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Title:Experimental and modeling study of lubricant effect on refrigerant distribution in microchannel evaporators
Author(s):Li, Huize
Advisor(s):Hrnjak, Predrag S.
Department / Program:Mechanical Sci & Engineering
Discipline:Mechanical Engineering
Degree Granting Institution:University of Illinois at Urbana-Champaign
Degree:M.S.
Genre:Thesis
Subject(s):Microchannel heat exchanger
Refrigerant-oil mixture
Distribution
Abstract:Microchannel heat exchanger has been used in industry for decades. But the problem of refrigerant maldistribution can significantly deteriorate the performance of heat exchanger (especially evaporator) and system. In real air conditioning systems especially automobile air conditioning systems where oil separator is less commonly used, the lubricant pumped out of the compressor is mixed with refrigerant and travels throughout the system. In this study, lubricant effect on refrigerant distribution in microchannel evaporators is investigated and the corresponding effects on evaporator performance and system performance are discussed. First, the effect of lubricant on distribution is studied by relating the flow regime in the horizontal inlet header and the corresponding infrared image of the evaporator. Visualization of the flow regime is performed by high-speed camera. R134a is used as the refrigerant with PAG 46, PAG 100 and PAG 150 lubricants, forming foam in all flow regimes. Quantitative information including foam location and foam layer thickness is obtained using a matlab-based video processing program. Oil circulation rate (OCR) effect and viscosity effect on flow regime are analyzed quantitatively. Second, lubricant effect on the performance of microchannel evaporators is investigated experimentally in a typical automobile air conditioning system. The increase of oil circulation rate and viscosity elevate the pressure drop of the evaporator. Increasing OCR has been found beneficial for refrigerant distribution, contributing to higher mass flow rates. But the addition of lubricant can significantly decrease the specific enthalpy difference of the working fluid mainly because of the non-evaporative nature of lubricant (in the temperature range air conditioning application) and the dissolution of refrigerant in lubricant. The overall OCR effect on capacity is the balance of these two opposing effects. Higher viscosity tends to slightly deteriorate the distribution and reduce capacity. Third, lubricant effect on system performance is examined. Increasing OCR reduces the compressor power. COP peaks are witnessed around 2-3% OCR under almost every test condition in this study. Higher viscosity results in higher compressor power and lower COP. In parallel with the experimental study, a simulation approach is carried out. A microchannel evaporator model developed by Tuo et al. (2012a) is enhanced by inclusion of the thermodynamic and transport properties of refrigerant-oil mixture and their impact on boiling heat transfer and pressure drop characteristics. Viscosity and OCR effect on refrigerant distribution are investigated using this model. By only considering lubricant effects among parallel microchannel tubes, the results show that 1) high viscosity is detrimental for refrigerant distribution; 2) as OCR increases, distribution becomes worse; but at very high OCR, distribution becomes better. Attempts have been made to take account of the lubricant effect in the inlet header by reversely calculating refrigerant distribution from infrared images. As a result, a distribution quantification method is developed which correlate liquid refrigerant distribution with measurable temperature parameters (evaporator air inlet temperature and evaporator wall temperature). This method can serve the same role as a quality distribution function in a microchannel heat exchanger model. By combining the lubricant effect in the inlet header taken into account by the newly proposed method and the parallel microchannel tubes model, a complete evaporator model is developed in which lubricant effect is fully considered. The new model incorporating lubricant effect provides better prediction of heat exchanger performance than the pure refrigerant models, especially at high OCR’s.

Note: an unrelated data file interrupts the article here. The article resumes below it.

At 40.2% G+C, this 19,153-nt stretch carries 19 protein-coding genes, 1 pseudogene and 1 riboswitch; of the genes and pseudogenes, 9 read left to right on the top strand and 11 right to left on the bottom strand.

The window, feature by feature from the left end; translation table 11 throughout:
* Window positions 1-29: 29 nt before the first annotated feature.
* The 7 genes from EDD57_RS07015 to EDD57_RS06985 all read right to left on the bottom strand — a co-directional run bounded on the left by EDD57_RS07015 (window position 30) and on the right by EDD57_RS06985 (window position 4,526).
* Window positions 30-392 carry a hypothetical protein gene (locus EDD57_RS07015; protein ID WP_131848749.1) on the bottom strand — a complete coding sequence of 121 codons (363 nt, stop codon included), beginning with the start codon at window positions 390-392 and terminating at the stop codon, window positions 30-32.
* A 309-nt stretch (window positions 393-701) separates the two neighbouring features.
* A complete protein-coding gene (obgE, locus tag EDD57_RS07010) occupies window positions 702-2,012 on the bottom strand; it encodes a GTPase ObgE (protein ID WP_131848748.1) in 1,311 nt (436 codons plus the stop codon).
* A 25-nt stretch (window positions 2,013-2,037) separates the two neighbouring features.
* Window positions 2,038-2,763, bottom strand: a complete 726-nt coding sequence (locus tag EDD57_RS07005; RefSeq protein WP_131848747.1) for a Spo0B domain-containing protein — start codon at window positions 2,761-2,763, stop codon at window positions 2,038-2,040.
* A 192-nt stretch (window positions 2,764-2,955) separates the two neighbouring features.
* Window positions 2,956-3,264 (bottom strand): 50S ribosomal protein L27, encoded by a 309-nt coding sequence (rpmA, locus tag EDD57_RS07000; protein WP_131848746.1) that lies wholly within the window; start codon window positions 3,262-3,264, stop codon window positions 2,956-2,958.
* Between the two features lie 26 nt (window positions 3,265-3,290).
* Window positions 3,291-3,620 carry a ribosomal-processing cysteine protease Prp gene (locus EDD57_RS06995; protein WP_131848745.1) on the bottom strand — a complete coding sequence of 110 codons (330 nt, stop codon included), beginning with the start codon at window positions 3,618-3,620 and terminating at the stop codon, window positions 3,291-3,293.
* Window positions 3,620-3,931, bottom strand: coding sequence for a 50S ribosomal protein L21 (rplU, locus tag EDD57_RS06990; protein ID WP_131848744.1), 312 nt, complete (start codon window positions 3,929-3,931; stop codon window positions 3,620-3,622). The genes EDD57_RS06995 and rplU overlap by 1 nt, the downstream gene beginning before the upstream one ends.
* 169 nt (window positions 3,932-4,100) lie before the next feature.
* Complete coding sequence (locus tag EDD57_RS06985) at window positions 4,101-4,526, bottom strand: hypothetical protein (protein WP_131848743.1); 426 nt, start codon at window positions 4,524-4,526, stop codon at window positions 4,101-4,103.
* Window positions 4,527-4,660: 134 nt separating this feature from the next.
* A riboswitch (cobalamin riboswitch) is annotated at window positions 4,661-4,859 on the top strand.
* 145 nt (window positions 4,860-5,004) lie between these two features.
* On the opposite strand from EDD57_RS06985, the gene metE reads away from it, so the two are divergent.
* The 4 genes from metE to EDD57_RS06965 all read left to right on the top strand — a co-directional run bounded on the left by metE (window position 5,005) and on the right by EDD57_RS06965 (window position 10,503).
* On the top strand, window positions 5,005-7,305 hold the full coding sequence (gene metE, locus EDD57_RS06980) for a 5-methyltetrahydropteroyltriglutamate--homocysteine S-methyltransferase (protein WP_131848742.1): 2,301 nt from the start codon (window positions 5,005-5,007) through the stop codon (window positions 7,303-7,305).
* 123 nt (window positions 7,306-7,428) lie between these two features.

Issue Date:2014-01-16
URI:http://hdl.handle.net/2142/46709
Rights Information:Copyright 2013 Huize Li
Date Available in IDEALS:2014-01-16
Date Deposited:2013-12


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